Linfield Wildcats


Wes Suan
Scott Hilgenberg
Mark Siegner
Marci (Warnecke) Cammann
Gary McGarvie
Dr. Garry Killgore
Dawn Cartwright
David Russell

As they moved on with their lives following athletic careers defined by achievement and championships, it’s safe to say the 2013 Linfield Athletics Hall of Fame class left the college a better place than when they arrived.

It’s also accurate to note Linfield placed its own indelible marks on the eight newest inductees, all of whom were enshrined Nov. 9 into the college’s distinguished Athletics Hall of Fame before family and friends.

Three-time track and field All-American Marci (Warnecke) Cammann ’99, described Linfield as “a perfect fit for me, athletically, academically and socially. It’s a place that challenged me to grow.” She praised her coach, Dr. Garry Killgore, as “a great role model who showed genuine care for every student-athlete.”

Killgore, who oversaw the Linfield track and field and cross country programs for 20 seasons, forged his own Hall of Fame career. When he took over as head coach in 1989, he inherited a men’s program with a decent history and a dozen student-athletes, but only four women in either track & field or cross country. He retired having coached nine individual national champions and spurred more than half of the Wildcats’ Top 10 performances in track & field.

“I knew I had a lot of work to do, but it was all worth it,” he said.

Dawn Cartwright ’90, a four-time all-conference honoree in volleyball, became the first member of her family to attend college. At Linfield, she savored the “true student-athlete experience,” which balances textbooks with afternoon workouts and encourages friendships to blossom. Linfield, and in particular coach Shane Kimura, taught Cartwright that “practice, persistence and patience” were precursors to success.

Scott Hilgenberg ’84, a baseball standout, relished the opportunity Linfield presented, leading him toward careers in minor-league baseball and ultimately, education administration. Many of the sound habits he learned under Hall of Fame coach Ad Rutschman ’54 remain with him today.

The miniscule towns of Joyce, Wash., Eddyville, Ore., and Fields, Ore., produced three Hall of Famers. Linfield’s small-school environment provided the perfect setting for football All-Americans Gary McGarvie ’93, David Russell ’02 and Mark Siegner ’86 to flourish.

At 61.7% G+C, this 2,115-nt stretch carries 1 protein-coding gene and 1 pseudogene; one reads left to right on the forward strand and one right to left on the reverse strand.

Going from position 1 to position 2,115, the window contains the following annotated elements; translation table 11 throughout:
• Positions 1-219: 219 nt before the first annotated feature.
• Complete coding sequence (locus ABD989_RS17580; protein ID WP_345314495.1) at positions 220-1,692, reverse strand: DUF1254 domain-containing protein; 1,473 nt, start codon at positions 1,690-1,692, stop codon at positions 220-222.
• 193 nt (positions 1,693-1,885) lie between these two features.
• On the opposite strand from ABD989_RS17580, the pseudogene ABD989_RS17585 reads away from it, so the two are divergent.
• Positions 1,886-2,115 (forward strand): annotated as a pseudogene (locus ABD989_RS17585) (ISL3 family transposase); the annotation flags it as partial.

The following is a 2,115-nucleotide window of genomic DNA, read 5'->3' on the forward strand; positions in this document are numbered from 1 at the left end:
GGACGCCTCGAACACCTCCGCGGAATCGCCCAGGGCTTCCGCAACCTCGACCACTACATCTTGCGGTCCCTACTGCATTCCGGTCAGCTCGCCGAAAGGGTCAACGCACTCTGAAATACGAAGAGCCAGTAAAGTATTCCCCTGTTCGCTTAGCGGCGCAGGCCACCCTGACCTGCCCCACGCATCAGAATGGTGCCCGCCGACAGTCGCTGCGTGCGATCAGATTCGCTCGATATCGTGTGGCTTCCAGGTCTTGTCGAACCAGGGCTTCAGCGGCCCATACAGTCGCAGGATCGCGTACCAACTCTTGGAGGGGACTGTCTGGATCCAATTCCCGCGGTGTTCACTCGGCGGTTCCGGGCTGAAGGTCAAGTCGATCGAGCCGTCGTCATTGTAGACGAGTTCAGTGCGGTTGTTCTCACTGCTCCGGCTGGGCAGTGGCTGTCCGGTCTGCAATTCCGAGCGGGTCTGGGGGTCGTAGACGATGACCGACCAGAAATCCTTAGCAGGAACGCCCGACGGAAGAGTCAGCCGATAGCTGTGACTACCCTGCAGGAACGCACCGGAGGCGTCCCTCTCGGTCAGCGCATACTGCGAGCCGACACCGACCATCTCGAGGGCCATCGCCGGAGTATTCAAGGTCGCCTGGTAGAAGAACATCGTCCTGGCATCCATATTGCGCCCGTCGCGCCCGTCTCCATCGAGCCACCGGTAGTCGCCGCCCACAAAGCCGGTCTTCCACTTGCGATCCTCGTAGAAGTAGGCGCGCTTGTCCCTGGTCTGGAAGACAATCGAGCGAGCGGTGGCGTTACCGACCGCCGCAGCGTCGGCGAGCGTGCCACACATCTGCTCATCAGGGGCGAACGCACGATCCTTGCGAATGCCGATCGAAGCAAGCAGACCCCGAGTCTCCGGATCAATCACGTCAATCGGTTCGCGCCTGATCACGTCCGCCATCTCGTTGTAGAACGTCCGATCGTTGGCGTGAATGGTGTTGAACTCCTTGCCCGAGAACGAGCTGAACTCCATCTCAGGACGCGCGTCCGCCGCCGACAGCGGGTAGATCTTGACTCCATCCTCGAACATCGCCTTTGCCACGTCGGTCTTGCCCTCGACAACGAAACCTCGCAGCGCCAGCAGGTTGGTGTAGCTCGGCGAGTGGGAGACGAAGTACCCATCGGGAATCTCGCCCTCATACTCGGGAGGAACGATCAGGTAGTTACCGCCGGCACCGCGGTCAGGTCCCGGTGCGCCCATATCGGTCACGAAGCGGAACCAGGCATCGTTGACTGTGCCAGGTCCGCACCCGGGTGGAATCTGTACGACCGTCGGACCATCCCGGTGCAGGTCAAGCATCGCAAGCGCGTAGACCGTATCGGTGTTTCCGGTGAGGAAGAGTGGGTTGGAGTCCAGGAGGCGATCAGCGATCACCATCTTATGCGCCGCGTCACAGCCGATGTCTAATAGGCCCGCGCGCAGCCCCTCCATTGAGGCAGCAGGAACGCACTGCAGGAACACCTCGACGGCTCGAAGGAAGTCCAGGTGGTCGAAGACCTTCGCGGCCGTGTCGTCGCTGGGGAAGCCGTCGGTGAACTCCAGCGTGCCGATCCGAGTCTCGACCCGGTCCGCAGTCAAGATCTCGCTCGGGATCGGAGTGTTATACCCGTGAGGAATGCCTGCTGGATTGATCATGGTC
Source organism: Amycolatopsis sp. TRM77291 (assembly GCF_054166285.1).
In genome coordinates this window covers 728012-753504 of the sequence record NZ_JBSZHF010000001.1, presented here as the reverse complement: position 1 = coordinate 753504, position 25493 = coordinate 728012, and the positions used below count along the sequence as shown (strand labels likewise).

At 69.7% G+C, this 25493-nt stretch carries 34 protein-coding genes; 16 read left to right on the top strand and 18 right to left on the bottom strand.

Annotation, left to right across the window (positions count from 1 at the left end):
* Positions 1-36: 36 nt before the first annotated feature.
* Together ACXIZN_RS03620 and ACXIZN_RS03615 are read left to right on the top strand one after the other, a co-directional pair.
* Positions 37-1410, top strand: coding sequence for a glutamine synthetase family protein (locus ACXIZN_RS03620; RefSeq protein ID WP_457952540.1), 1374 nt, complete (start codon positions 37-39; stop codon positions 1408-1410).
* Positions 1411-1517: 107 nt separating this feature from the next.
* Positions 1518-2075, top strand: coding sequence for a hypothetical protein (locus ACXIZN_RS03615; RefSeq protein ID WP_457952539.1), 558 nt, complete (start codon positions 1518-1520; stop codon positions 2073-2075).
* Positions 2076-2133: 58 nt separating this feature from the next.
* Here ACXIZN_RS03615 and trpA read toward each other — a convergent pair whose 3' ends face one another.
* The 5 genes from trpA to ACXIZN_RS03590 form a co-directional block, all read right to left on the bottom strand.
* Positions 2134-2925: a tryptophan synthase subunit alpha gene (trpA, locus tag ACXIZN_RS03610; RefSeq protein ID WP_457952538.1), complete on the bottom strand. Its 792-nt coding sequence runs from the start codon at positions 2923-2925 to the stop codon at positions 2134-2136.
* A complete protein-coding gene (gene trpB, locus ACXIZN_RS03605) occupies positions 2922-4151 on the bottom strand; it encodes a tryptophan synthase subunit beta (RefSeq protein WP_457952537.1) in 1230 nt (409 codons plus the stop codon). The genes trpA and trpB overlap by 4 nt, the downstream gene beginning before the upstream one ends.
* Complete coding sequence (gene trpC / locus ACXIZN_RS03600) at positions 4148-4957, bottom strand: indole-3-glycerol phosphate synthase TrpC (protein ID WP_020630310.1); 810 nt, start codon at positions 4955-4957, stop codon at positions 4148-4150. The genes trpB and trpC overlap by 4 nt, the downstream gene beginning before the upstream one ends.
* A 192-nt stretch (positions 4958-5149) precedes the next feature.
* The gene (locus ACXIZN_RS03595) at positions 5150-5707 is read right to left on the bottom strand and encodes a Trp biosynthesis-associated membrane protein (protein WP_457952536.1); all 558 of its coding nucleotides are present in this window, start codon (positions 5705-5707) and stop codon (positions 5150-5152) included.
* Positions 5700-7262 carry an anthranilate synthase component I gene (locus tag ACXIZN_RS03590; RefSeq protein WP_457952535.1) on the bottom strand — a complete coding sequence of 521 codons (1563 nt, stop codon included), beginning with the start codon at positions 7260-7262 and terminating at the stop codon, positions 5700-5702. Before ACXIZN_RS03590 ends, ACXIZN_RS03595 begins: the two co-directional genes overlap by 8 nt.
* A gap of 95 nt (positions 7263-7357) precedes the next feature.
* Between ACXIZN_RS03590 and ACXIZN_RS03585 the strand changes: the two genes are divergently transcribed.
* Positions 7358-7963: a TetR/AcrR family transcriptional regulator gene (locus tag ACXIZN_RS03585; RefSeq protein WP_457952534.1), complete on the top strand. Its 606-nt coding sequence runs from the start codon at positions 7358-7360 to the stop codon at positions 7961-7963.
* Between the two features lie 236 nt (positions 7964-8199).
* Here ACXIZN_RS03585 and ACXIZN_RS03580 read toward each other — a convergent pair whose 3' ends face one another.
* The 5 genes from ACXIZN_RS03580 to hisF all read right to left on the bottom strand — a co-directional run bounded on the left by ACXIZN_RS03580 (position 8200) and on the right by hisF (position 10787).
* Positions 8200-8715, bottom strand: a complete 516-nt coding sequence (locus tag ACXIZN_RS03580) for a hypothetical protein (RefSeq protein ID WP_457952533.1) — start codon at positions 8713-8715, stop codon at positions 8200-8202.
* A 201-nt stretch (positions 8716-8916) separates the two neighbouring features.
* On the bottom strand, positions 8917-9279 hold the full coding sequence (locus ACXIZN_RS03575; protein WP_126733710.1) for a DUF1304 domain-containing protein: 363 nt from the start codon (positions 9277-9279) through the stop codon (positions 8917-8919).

At Linfield, McGarvie learned “if I do my best, try my hardest and never give up, then I’ll always have a Hall of Fame life.”

Russell, an elementary school principal in Alaska, called his induction “a special day. It’s surreal. ” He said he appreciated the opportunity to be a student first and an athlete second, a set of priorities he imparts today with his own students and children.

The son of an eastern Oregon cattle rancher, Siegner learned common sense and independence during his career at Linfield. “The life skills I learned worked great for football but they also translated very well to everyday life.”

Longtime assistant football coach and head tennis coach Wes Suan ’78 was unable to attend the induction ceremony due to his assistant coaching obligation with Southern Methodist University. In a taped acceptance speech, Suan cited Linfield’s small-school setting and relationships with faculty as influencing his athletic and professional success.

“The small campus really enhanced my chance to succeed,” he said. “A lot of my professors became lifelong friends.”

From them, Suan learned attention to detail, mental toughness, the importance of attitude, accountability and sportsmanship.

Suan offered a familiar refrain to close the night’s program.

“Winning is important,” he said. “but is winning or losing with class and respecting your opponent is more important.”